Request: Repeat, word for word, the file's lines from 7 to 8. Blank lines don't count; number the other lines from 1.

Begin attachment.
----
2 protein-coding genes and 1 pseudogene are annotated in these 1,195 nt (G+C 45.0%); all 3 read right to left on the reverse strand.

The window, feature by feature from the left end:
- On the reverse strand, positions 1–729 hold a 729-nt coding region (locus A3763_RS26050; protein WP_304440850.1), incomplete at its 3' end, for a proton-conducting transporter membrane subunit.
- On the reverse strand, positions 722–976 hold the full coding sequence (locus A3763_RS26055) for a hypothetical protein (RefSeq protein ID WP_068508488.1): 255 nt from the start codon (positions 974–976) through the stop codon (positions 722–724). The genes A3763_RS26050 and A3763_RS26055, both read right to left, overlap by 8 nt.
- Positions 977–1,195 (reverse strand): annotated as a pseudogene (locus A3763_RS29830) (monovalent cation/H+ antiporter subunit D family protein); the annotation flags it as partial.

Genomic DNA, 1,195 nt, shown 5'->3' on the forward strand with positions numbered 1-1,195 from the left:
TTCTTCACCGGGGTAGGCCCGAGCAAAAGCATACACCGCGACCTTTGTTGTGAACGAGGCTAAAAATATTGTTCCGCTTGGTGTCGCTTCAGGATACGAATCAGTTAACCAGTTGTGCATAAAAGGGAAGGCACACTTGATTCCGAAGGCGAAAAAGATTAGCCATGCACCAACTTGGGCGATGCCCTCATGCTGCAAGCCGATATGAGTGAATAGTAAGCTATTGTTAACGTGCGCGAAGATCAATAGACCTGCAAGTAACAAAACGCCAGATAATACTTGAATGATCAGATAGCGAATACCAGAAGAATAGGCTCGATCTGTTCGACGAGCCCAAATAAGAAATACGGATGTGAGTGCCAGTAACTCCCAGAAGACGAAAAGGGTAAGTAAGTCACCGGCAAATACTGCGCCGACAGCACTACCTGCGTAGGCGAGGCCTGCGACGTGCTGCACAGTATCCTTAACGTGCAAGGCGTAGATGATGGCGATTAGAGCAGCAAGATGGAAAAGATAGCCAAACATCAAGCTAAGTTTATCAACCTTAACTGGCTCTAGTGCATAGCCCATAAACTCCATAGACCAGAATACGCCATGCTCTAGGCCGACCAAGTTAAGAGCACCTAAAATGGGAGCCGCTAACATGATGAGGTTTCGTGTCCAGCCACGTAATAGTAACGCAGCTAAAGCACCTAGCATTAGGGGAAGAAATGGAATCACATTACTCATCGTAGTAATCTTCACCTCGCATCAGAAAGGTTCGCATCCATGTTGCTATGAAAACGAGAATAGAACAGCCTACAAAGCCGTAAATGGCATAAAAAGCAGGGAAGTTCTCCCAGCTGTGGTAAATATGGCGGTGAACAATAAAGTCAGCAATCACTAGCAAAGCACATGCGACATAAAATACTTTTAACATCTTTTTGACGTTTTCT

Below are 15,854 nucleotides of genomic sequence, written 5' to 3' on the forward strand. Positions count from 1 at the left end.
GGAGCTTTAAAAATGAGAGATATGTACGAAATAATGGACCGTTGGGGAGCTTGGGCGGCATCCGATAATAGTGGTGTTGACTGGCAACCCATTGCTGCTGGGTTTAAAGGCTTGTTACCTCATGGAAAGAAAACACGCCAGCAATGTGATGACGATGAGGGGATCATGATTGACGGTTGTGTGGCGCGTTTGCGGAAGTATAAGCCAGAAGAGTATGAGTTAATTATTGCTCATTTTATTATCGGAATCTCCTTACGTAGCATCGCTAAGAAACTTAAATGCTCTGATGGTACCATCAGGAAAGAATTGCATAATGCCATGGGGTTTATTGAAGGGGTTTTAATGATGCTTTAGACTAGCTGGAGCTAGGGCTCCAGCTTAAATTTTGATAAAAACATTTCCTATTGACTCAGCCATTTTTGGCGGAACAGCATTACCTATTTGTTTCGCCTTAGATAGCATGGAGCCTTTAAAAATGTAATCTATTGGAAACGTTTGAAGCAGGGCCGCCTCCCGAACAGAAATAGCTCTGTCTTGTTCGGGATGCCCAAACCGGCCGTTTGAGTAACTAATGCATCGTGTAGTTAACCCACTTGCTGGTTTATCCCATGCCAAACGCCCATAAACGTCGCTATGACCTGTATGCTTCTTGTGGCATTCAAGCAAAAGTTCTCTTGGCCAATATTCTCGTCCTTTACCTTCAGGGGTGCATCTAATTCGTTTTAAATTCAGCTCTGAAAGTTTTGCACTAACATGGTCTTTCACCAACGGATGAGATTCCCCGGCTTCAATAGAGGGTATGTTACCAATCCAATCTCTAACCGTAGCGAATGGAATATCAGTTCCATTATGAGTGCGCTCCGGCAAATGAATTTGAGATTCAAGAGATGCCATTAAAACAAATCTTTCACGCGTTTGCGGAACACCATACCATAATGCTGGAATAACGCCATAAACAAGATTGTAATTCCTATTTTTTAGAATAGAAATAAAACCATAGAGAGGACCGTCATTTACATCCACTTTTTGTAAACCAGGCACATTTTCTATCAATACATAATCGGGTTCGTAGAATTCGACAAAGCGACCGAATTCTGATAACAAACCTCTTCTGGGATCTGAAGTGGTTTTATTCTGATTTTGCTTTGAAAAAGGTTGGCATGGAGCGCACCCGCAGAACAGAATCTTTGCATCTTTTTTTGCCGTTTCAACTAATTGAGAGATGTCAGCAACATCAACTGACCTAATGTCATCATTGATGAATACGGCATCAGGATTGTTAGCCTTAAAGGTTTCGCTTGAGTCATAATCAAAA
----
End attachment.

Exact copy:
TTCTTCACCGGGGTAGGCCCGAGCAAAAGCATACACCGCGACCTTTGTTGTGAACGAGGCTAAAAATATTGTTCCGCTTGGTGTCGCTTCAGGATACGAATCAGTTAACCAGTTGTGCATAAAAGGGAAGGCACACTTGATTCCGAAGGCGAAAAAGATTAGCCATGCACCAACTTGGGCGATGCCCTCATGCTGCAAGCCGATATGAGTGAATAGTAAGCTATTGTTAACGTGCGCGAAGATCAATAGACCTGCAAGTAACAAAACGCCAGATAATACTTGAATGATCAGATAGCGAATACCAGAAGAATAGGCTCGATCTGTTCGACGAGCCCAAATAAGAAATACGGATGTGAGTGCCAGTAACTCCCAGAAGACGAAAAGGGTAAGTAAGTCACCGGCAAATACTGCGCCGACAGCACTACCTGCGTAGGCGAGGCCTGCGACGTGCTGCACAGTATCCTTAACGTGCAAGGCGTAGATGATGGCGATTAGAGCAGCAAGATGGAAAAGATAGCCAAACATCAAGCTAAGTTTATCAACCTTAACTGGCTCTAGTGCATAGCCCATAAACTCCATAGACCAGAATACGCCATGCTCTAGGCCGACCAAGTTAAGAGCACCTAAAATGGGAGCCGCTAACATGATGAGGTTTCGTGTCCAGCCACGTAATAGTAACGCAGCTAAAGCACCTAGCATTAGGGGAAGAAATGGAATCACATTACTCATCGTAGTAATCTTCACCTCGCATCAGAAAGGTTCGCATCCATGTTGCTATGAAAACGAGAATAGAACAGCCTACAAAGCCGTAAATGGCATAAAAAGCAGGGAAGTTCTCCCAGCTGTGGTAAATATGGCGGTGAACAATAAAGTCAGCAATCACTAGCAAAGCACATGCGACATAAAATACTTTTAACATCTTTTTGACGTTTTCT

Below are 15,854 nucleotides of genomic sequence, written 5' to 3' on the forward strand. Positions count from 1 at the left end.